July 2 (UPI) -- Facebook will start a voter registration drive over the Fourth of July weekend with the goal of registering millions to vote.
The drive will begin Friday with a message that U.S. Facebook users who are voting age will see at the top of their Facebook app with information about how to register to vote, according to a Facebook statement by Vice President of Product Management and Social Impact Naomi Gleit. The notification will also include a link to the user's state registration website.
The move is part of the launch of the Voting Information Center that Gleit said will "give millions of people accurate information about voting" and resources to register to vote.
More registration drives will be held on Facebook, Instagram and Messenger over the summer with the goal to register 4 million voters across the three platforms ahead of the November elections.
"This goal is double the estimated 2 million people we helped register in both 2018 and 2016," Gleit said in the statement.
Gleit added that a Facebook survey shows that 62 percent of potential voters said that they needed more information on voting this year amid the uncertainty surrounding the COVID-19 pandemic.
Facebook also announced more transparency for political ads with the "paid for by" political disclaimer, which is placed on them, remaining on the ads once they're shared. Previously, Facebook said that once the ads were shared the disclaimer did not appear, creating confusion on whether they were ads or not. After feedback from users saying they wanted to see fewer political ads, Facebook said that it would also have an option in settings for people to turn off political ads if they don't want to see them.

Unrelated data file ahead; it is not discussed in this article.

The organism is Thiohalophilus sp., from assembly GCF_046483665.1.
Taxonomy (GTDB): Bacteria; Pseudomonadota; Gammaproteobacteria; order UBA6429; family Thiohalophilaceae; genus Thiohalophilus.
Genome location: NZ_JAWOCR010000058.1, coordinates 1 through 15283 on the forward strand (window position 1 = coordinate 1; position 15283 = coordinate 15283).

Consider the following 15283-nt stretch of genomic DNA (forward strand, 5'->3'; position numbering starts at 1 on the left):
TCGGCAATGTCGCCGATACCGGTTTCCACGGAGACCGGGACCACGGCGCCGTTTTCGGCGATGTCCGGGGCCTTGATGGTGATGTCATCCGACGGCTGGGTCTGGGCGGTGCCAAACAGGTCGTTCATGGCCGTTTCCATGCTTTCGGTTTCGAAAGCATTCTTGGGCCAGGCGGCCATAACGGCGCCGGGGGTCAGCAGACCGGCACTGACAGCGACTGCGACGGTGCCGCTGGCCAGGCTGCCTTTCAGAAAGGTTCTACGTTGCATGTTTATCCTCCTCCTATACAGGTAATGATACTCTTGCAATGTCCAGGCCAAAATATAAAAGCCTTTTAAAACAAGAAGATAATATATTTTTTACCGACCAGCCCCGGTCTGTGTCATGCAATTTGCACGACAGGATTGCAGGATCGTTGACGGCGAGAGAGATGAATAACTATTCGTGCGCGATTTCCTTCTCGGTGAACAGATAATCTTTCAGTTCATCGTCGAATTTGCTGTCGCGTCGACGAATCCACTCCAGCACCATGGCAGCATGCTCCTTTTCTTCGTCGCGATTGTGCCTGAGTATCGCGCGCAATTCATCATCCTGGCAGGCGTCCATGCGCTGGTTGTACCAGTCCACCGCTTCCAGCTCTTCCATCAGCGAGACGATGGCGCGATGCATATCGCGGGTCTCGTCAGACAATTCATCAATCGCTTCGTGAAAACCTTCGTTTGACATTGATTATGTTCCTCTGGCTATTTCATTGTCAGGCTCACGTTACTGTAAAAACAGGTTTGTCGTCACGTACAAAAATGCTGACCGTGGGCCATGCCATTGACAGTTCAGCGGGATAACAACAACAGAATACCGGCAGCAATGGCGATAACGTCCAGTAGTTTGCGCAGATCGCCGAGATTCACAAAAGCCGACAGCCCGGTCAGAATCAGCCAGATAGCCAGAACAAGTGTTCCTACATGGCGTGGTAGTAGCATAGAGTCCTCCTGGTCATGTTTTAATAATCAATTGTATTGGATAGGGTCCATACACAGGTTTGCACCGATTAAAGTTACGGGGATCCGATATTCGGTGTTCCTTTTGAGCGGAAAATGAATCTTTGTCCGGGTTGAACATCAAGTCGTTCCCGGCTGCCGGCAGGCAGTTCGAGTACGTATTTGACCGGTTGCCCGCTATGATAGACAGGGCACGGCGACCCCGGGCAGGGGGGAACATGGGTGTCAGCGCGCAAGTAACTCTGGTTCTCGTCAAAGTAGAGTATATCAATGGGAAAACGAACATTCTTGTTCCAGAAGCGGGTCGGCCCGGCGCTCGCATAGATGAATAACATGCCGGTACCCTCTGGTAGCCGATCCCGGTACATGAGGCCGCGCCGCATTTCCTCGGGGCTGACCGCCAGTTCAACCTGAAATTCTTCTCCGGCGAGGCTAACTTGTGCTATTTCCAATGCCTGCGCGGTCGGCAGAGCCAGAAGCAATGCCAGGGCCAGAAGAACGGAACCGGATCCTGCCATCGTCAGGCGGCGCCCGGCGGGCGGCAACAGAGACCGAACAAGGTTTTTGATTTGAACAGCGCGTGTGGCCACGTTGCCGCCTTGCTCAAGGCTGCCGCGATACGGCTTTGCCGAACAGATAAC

The Voting Information Center was also brought up last week in an update from Facebook CEO Mark Zuckerberg on steps to protect against 2020 election interference after Facebook failed to stop Russian interference in the 2016 presidential election.
Along with the Voting Information Center, Zuckerberg said that Facebook would also ban fake claims meant to discourage voting as part of "additional steps to fight voter suppression."
Zuckerberg said that the company would also take steps to fight racial injustice, including "prohibiting a wider category of hateful content in ads."
Last month, Facebook also said that it would no longer allow state-controlled media to run ads on its network out of "an abundance of caution" against 2020 election interference.